XCP-ng and Qubes OS are very different things, let’s clear up terminology:
- Xen: A hypervisor providing virtualization
- XenServer: a commercial offering by Citrix that uses Xen to build a virtualization platform, now called Citrix Hypervisor
- XCP-ng: an open-source virtualization platform that also uses Xen
- Qubes OS: a phenomenal, ground-breaking, reasonably secure, single-user operating system that uses Xen
And for comparison sake,
- KVM: An alternative hypervisor providing virtualization
- ProxMox: virtualization platform using KVM
In most basic terms, XCP-ng, XenServer, ProxMox - these are things you install on one or more physical machines which then allows provisioning as many virtual machines as the hardware can handle. This is commonly used in lab environments, home labs, or even some VPS environments. The goal is, provision a VM, give it an IP, run a web server or ssh into it and do things. Or enable remote desktop and use it as if it was physical. It’s typically accessed over a network.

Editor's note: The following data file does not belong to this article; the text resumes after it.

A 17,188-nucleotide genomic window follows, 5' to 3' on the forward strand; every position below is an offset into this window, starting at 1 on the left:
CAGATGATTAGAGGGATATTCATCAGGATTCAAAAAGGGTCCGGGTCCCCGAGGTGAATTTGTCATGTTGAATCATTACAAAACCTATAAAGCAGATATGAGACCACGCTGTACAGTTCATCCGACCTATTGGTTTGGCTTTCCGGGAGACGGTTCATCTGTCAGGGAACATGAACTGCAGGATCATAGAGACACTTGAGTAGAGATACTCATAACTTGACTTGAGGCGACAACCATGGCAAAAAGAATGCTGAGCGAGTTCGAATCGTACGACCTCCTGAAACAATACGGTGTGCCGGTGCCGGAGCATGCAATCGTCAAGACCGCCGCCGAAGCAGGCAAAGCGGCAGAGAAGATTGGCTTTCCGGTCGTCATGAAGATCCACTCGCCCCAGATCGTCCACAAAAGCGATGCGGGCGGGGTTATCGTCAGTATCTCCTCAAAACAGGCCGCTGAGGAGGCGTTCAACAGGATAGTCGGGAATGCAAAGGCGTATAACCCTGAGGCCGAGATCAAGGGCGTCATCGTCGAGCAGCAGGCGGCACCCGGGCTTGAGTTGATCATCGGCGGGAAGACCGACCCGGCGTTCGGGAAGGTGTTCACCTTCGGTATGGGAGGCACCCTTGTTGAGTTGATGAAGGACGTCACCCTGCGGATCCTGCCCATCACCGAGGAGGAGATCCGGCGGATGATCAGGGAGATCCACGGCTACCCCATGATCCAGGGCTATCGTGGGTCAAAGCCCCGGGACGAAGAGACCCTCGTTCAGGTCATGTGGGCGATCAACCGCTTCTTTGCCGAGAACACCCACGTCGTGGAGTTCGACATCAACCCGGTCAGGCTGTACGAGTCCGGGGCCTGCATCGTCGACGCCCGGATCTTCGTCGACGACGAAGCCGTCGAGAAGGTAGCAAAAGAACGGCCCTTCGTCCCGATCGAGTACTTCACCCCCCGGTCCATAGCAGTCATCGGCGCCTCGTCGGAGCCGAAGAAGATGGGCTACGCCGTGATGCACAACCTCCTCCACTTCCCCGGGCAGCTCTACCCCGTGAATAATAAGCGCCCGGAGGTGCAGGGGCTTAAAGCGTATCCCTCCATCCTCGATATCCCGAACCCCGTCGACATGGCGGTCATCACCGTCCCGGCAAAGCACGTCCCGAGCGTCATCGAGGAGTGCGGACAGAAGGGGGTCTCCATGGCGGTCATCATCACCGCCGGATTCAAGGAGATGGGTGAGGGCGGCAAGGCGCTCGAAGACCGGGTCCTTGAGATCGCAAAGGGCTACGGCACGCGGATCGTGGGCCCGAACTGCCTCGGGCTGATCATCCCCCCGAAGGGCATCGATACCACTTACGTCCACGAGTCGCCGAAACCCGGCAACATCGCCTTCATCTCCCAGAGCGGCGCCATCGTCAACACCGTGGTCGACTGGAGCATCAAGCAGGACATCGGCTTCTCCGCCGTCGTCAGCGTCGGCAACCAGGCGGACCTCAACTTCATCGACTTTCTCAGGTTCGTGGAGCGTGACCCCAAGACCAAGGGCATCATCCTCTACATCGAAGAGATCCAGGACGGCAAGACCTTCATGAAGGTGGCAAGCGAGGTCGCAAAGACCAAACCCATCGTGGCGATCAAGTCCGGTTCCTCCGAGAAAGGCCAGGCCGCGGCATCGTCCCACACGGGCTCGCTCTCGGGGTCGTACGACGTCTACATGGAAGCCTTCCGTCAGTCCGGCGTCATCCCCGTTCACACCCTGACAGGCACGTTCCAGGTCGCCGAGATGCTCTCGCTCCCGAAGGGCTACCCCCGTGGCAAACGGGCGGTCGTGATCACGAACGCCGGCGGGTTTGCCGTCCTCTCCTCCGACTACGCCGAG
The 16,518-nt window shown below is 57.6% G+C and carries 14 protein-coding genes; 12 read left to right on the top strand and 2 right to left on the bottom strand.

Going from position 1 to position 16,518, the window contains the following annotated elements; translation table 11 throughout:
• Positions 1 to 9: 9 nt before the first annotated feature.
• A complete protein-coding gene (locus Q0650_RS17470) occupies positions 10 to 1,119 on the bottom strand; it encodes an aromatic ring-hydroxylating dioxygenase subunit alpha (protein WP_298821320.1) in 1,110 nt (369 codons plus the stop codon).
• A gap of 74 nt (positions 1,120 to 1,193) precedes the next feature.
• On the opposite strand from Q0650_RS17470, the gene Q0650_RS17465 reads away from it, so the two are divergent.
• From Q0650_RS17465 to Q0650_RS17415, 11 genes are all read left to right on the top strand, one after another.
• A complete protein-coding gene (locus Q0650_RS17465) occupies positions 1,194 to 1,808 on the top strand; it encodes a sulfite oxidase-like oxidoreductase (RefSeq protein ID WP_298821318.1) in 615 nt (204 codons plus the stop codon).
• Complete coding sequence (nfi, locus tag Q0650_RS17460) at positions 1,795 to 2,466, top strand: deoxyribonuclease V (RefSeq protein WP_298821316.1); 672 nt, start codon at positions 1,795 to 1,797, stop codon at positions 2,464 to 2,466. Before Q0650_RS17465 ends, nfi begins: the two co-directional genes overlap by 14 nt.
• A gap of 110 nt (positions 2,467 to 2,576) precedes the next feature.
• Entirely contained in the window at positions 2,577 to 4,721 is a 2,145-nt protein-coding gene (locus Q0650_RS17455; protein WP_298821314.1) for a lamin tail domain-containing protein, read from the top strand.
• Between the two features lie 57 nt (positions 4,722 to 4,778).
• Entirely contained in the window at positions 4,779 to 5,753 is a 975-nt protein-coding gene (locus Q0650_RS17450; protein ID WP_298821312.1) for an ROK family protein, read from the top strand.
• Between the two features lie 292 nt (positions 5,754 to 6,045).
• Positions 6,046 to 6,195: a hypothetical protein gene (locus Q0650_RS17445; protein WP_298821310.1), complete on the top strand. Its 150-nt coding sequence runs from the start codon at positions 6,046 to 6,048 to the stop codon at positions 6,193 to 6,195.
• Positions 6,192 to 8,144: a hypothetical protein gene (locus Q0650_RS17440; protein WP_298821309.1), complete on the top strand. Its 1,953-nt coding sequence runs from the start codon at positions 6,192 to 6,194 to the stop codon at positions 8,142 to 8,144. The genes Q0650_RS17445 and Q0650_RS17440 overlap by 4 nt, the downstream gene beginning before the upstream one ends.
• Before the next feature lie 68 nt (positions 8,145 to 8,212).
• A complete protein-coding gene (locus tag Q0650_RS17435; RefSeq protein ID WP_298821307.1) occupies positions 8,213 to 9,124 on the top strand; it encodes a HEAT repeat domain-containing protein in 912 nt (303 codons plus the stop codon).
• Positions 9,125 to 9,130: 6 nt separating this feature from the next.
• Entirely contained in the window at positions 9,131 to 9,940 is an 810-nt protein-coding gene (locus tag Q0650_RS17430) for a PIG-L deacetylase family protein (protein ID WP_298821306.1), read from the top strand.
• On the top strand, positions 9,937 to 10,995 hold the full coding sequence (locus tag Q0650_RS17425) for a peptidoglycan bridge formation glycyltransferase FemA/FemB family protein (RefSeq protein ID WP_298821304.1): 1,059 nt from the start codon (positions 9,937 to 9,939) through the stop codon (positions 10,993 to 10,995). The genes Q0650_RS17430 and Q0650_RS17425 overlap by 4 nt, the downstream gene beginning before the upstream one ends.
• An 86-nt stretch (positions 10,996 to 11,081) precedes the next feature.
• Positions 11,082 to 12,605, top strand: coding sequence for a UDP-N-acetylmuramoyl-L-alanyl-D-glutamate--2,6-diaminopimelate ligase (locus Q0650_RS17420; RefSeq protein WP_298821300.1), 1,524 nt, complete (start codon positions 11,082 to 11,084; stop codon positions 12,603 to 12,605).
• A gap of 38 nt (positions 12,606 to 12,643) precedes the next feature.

With Qubes OS, the goal is primarily a single-user desktop environment, that uses virtualization to accomplish the goal of a secure system through isolation. For example, read your email in one window, click an attachment and the attachment opens in another window…and each of these windows is technically in a separate VM but all shows up on the desktop in a seamless desktop environment. This is one example of the special sauce of Qubes, but there are many others.
So instead of looking at Qubes as a collection of VMs (like XCP-ng), think of Qubes as a collection of activities that are isolated by VMs.